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Douglas Spotted Eagle has worked extensively with Yuneec Commercial in Product Development and as Director of Business, and conducted extensive piloting and training in the UAV Space with Sundance Media Group.

There is a lot of buzz about drones being used for law enforcement, what do you think are the real, value-driven use cases that will stand the test of time for drones in public safety?
The primary areas where drones benefit LEO/PSO (at this time) is in three areas; accident scene recreation, pristine CSI capture, and overwatch/monitoring (particularly useful for no-knock warrant service and observation. Accident scene capture time is reduced by as much as 80%, while quality of data is immeasurably increased at a fraction of RTK/laser systems.

You’ve worked hands-on with commercial companies to integrate drones, what are some of the biggest success stories of companies you’ve worked that have set up programs that have seen new business value?
The greatest success stories have come out of teams focused on solving a specific problem. Whether it’s been the large-scale news organizations I’ve worked with, or medium to small scale construction companies, the groups that have gone into the decision with a determined outcome have all been successful.

Successful organizations are able to understand that the drone itself is virtually meaningless, and is just a support component of a much larger ecosystem that may not yet exist. The drone carries the important component (the sensor), but how does that component capture, transmit, process, report, and store the data? Is CJIS required? BIM input? Photographic reporting with specific UTM, distance, radiometric data? What requirements are there, and what is the data path to deliver that information accurately, completely, and rapidly to the decision makers that are asking for the data? How does that data path compete with current information flow? What is the comparable ROI when acquisition, training, and execution time and costs are laid over the existing flow?

An example of a previous successful project is a mid-sized construction company building retail space, where we went in early, consulted the right equipment for the need, and trained the site super and one of his team to fly with automation and tri-weekly overlays. We started the project flying at the elevation level, and by the 5th week after the flatwork went in, we discovered two errors, both of which would have been extremely expensive to repair had the work progressed much further. The cost of the drones and training was zeroed out in that one dataset/flight.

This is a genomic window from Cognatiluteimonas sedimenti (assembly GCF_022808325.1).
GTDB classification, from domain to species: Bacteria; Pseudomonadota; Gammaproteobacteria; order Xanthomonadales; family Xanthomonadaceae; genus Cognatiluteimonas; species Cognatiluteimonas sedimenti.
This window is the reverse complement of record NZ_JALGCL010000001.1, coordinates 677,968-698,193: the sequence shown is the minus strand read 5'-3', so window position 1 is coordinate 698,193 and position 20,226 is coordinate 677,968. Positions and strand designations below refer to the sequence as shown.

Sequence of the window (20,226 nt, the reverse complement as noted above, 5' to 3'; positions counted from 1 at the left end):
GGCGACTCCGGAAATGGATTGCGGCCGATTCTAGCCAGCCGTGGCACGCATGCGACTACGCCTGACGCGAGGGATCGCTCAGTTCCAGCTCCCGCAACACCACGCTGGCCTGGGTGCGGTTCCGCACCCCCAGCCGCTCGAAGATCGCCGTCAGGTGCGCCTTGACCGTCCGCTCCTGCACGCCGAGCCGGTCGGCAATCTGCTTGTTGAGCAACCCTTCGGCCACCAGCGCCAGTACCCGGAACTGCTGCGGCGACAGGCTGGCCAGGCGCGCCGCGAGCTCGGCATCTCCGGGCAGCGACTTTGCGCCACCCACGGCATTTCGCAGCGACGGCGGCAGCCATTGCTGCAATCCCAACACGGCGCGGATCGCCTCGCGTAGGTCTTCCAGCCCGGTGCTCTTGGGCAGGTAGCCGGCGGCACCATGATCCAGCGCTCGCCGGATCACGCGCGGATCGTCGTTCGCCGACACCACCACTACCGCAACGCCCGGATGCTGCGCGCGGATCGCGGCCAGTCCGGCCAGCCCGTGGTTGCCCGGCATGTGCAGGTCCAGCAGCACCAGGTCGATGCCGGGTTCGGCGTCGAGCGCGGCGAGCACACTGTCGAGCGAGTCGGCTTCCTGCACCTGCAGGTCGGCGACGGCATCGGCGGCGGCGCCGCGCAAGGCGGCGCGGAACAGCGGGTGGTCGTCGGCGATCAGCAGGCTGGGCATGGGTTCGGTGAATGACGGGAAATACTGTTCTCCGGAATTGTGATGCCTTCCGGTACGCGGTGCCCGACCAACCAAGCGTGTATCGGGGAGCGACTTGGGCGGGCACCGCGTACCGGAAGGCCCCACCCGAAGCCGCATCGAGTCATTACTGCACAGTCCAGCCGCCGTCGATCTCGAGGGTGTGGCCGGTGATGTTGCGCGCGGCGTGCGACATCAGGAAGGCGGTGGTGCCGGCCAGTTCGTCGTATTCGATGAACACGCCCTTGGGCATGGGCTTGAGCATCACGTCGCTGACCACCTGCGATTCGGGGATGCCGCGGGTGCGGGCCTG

You’ve got an extensive background in drones for cinematography… Where would you recommend new users dive in to learn about using drones for real-world films?
I’d recommend learning about the technical side of image capture, while at the same time learning how to intuitively fly. Very little of the “real” drone work in cinema is automated, but rather well rehearsed. There are many incredible cameramen that cannot fly a drone, and many drone pilots that cannot fly the camera. Focus on flight techniques, “feeling” the shot from the director’s description, and understanding how the aircraft can add to the tension, freedom, and expansion of a shot. There isn’t yet a “where,” although there are training companies that specialize in teaching cinematic/kinetic flight.

If you were a company just building out your drone division, where would you point them to learn about the industry?
Identify a consulting, training, and operational partner that has the ability to demonstrate case studies, actual end-user experience, and hours of real flight time. There aren’t many. Choose a guide that is specifically focused on one area identical or reasonably similar to the vertical applications your company is targeting. There are many, many people who have been flying for a short period of time who are branding themselves “consultants,” “SME’s”, etc. Look at their portfolio, talk to their clients. Visit the trade shows and pay attention to the seminars, spend a lot of time looking at what others in related verticals are doing, how they do it, and most importantly, “Why” they do it.

If you could see any hardware or software products developed for the drone industry that would really excite you, what would they be?
Hardware; more standardization of some components that would allow for autonomous return and charging capability. Today, neither inductive nor conductive charging is conducive to efficiency in large-scale operations. I’d like to see more efficient compression schemes that allow for faster/more useful data transfers from aircraft to a network vs scaling through the remote.

Software standards would also provide great benefit. I feel the direction of DroneCode, for example, is where our entire industry will benefit in migration to these standards not only for end user benefit, but also for reasons of safety, interoperability, data access/transmission/acquisition.  I’d like to see AI that mimics some of the manual capabilities of say…the 3DR tools combined with automation.

If a company were launching a new piece of hardware in the drone space in 2018, what advice would you give them?
Be open-ended. Build the hardware to work on as many platforms as possible. Avoid focusing on only the current big player; work with partners in what may appear to be the smaller spaces where more innovation and access are occurring. Recognize that the industry will continue to winnow and flatten out in product choices, and being accessible to as many of the fewer platforms will provide greater sales. It may take a bit of extra effort, but putting all your eggs in one basket is foolish. The recent military and government ban on a particular brand of drone is just one example of why it’s not a good idea to be narrowly focused.